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AGGIORNAMENTO SCIENTIFICO PERMANENTE IN MEDICINA VETERINARIA

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Questo archivio bibliografico contiene tutti i lavori scientifici pubblicati dal 1987 dalle riviste edite da SCIVAC prima e da EV srl poi, e lavori reperiti nella letteratura internazionale a partire dal 2001 in avanti. Per tutti i lavori è disponibile l'abstract, mentre per quelli italiani è disponibile anche il PDF originale (dal 1995).
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  Riviste Italiane Indicizzate

Cinologia
Collana di Radiologia Clinica Ippologia
Large Animals Review
Medicina Felina
Notiziario Farmaceutico
Quaderni di Dermatologia
SISCA Observer


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Sabato, 06 Aprile 2019

Baldi g. et al

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A randomised trial to evaluate prevalence and impact of bovine respiratory disease on healht, performance and carcass value of vaccinated andnot vaccinated calves

  • Riferimento: Large Animal Review 2018; 24: 51-57
  • Abstract: Bovine respiratory disease (BRD) represents a serious concern for veal industry, due to the impairment of profitability, animal welfare and the increasing in antibiotics utilization, which can promote resistances in both animals and humans. Preventive strategies have to be evaluated in order to improve the ability of the animals to cope against BRD and reduce antibiotic utilization. A field trial, performed in a representative commercial veal fattening farm to evaluate the effects of multivalent vaccination on veal calves’ health and performance was carried out. The study was performed starting from mid-autumn, season at high risk for BRD. 847 calves were weighed and randomly allotted into two separate barns, one group was vaccinated 7 days after arrival with quadrivalent vaccine against BRD viruses (BHV-1, BVDV, PI3, RSV) and booster dose administered 21 days later (VAC; 609 calves), while the second one was not treated (CON; 248 calves). Only Holstein Friesian male calves were monitored and calves treated for diarrhoea before being affected by DRB were excluded. Vaccination did not affect overall mortality (P=0.56) and mortality due to BRD (P=0.23), but reduced BRD morbidity (P=0.03). Vaccination improved average daily gain (P=0.009) and carcass weight (P<0.001). Vaccination delayed the peak of BRD by nearly two weeks (P<0.001) acting as a protective factor (OR 0.64; P=0.03). BRD increased mortality (P=0.02), lowered weight gain (P<0.001), carcass weight (P<0.001) and increased the proportion of discounted carcasses (P<0.001). Lung lesions and consolidations increased with BRD (P<0.001) but were unaffected by vaccination (P=0.24 and P=0.31 respectively). BRD impaired veal calves’ health, growth performance and carcass value. Vaccination reduced BRD morbidity and ameliorated daily weight gain, thus improving carcass value thanks to the higher carcass weight and the lower % of discounted carcasses. At the present experimental conditions, vaccination increased calves growth performance and reduced BRD prevalence, thus improving overall profitability. Therefore, vaccination can represent a valuable strategy to limit BRD prevalence with positive impact on animal welfare and profitability in veal industry.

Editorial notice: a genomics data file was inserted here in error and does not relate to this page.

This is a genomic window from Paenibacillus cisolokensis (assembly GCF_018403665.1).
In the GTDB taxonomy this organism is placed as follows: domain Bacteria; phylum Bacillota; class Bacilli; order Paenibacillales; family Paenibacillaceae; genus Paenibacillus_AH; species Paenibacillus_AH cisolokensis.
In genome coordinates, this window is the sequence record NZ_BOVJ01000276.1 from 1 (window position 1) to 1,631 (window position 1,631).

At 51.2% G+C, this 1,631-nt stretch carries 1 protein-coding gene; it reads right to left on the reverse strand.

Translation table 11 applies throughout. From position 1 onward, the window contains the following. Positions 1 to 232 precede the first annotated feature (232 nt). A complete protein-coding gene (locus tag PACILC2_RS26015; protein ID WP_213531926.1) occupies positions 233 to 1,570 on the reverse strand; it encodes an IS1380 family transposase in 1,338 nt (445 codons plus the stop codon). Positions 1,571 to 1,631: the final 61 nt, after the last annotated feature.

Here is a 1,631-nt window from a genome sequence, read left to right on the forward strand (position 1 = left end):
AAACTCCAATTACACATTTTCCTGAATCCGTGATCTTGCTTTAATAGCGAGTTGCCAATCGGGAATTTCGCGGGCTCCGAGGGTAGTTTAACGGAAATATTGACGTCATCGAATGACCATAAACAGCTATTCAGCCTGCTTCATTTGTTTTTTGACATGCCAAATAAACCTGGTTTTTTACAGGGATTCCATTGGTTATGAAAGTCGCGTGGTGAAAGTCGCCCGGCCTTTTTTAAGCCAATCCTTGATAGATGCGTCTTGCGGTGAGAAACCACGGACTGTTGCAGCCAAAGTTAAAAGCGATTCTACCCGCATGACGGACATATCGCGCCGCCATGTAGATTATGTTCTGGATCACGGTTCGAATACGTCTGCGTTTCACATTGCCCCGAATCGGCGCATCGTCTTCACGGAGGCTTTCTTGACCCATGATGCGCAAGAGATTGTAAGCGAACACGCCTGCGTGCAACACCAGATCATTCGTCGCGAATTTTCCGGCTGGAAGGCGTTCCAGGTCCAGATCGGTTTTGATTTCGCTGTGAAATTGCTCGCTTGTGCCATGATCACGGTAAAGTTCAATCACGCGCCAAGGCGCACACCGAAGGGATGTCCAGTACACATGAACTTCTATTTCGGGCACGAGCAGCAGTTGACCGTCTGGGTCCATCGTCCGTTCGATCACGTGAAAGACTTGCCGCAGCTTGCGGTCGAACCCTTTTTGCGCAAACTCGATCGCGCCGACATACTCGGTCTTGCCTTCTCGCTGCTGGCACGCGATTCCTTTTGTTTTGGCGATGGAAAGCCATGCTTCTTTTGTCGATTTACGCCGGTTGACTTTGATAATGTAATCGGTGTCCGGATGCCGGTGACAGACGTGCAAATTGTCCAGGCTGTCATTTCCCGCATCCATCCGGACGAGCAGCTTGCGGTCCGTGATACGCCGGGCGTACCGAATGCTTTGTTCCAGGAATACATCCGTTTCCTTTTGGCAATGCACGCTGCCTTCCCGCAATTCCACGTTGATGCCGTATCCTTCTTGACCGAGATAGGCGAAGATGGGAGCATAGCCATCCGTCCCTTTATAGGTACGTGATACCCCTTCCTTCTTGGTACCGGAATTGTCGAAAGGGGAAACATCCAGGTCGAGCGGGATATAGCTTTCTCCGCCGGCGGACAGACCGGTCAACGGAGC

• Note: //
  • Specie: animali da reddito
  • Anno: 2018
Letto 507 volte Ultima modifica il Sabato, 06 Aprile 2019

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